What the jury saw, after all of this, was a victim pointing confidently to Neil Miller in the courtroom and declaring that he had attacked her. And this sense of certainty about the wrong person is common: In about three-quarters of the wrongful convictions, an eyewitness had picked out the culprit. And almost without exception, those eyewitnesses testified they were certain they picked the right person. We now know that poor police procedures can actually generate false confidence in witnesses; social science research has vividly demonstrated how eyewitness memory is so malleable that well-intentioned remarks (“don’t worry” or “good job, you picked out the guy”) and even unintended physical cues can dramatically increase certainty. For example, at the trial of Anthony Powell, another Massachusetts man who was later freed by DNA tests, the victim recalled that after she picked out his photo in an array, the officer told her, to comfort her, “Don’t worry, you picked out the right person.”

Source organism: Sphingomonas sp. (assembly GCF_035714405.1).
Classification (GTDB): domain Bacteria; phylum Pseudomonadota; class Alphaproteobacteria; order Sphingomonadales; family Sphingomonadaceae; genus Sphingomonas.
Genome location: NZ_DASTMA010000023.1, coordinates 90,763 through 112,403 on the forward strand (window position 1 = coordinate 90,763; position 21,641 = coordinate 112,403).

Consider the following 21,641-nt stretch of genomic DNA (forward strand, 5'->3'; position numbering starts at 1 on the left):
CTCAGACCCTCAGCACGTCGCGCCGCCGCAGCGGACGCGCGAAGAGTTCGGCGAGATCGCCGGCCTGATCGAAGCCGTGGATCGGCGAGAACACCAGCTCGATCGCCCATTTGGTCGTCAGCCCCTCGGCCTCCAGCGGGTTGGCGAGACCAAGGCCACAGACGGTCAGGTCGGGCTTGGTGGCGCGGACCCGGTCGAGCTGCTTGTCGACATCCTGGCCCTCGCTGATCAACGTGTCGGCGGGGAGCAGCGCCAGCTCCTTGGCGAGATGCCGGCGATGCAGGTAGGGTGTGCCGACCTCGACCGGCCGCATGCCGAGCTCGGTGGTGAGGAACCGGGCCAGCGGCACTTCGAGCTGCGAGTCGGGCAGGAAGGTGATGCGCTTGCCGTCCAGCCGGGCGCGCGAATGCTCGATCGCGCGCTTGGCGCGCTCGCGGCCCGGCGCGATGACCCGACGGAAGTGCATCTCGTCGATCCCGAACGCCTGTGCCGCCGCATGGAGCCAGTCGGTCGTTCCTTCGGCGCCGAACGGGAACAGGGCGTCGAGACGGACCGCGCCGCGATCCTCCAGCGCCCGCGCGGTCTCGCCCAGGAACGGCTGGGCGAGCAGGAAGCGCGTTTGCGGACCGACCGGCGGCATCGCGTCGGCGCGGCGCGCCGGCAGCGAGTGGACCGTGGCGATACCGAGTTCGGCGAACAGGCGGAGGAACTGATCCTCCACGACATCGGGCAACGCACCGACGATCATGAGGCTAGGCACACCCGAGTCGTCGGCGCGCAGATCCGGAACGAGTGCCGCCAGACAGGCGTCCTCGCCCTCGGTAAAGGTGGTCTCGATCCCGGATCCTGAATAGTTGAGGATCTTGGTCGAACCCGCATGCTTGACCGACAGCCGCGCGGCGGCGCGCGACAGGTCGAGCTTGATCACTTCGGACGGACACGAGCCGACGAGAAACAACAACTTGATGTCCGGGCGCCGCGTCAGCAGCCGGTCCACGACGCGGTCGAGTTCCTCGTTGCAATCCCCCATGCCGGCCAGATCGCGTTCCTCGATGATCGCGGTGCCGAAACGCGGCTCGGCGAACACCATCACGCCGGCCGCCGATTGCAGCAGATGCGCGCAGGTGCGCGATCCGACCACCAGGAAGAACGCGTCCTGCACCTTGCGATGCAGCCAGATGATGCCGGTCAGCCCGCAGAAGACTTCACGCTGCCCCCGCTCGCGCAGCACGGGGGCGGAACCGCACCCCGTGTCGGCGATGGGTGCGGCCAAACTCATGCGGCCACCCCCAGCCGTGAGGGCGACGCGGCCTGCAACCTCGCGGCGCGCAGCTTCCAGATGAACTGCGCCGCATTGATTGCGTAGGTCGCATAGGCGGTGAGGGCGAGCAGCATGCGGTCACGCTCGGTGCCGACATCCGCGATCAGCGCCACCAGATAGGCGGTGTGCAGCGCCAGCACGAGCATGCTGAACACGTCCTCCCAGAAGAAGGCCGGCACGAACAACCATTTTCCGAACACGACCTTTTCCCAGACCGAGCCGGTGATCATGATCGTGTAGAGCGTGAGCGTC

Getting eyewitness testimony right is crucial: Each year as many as 80,000 eyewitnesses make identifications in criminal investigations. There are simple procedures that police can follow to protect against eyewitness errors. The most important is that police conduct identifications “double-blind,” meaning that the officer does not know which person is the suspect, and the witnesses is told that the officer does not know. Other key recommendations include making sure that the suspect does not stand out in the photo array, telling the eyewitness that the suspect may or may not be in the array, showing photographs one at a time to prevent “comparison shopping,” and documenting how certain the eyewitness is at the time of any identification. Some departments use those best practices. Yet most police still use outdated and error-prone procedures.
Confessions, too, have long been seen as clear evidence of guilt. However, 40 of the first 250 DNA exonerees had actually confessed to their crimes. Many were vulnerable people, including mentally disabled persons and juveniles, and most were questioned by police using high-pressure interrogation tactics over many hours. Despite those red flags, the courts allowed their confessions to be used. Judges are very reluctant to suppress a confession, and may be particularly unwilling to suppress confessions that seem particularly accurate and rich in detail. Such confessions, though still false, can be devastating at trial because they are said to include information only the real culprit could have known.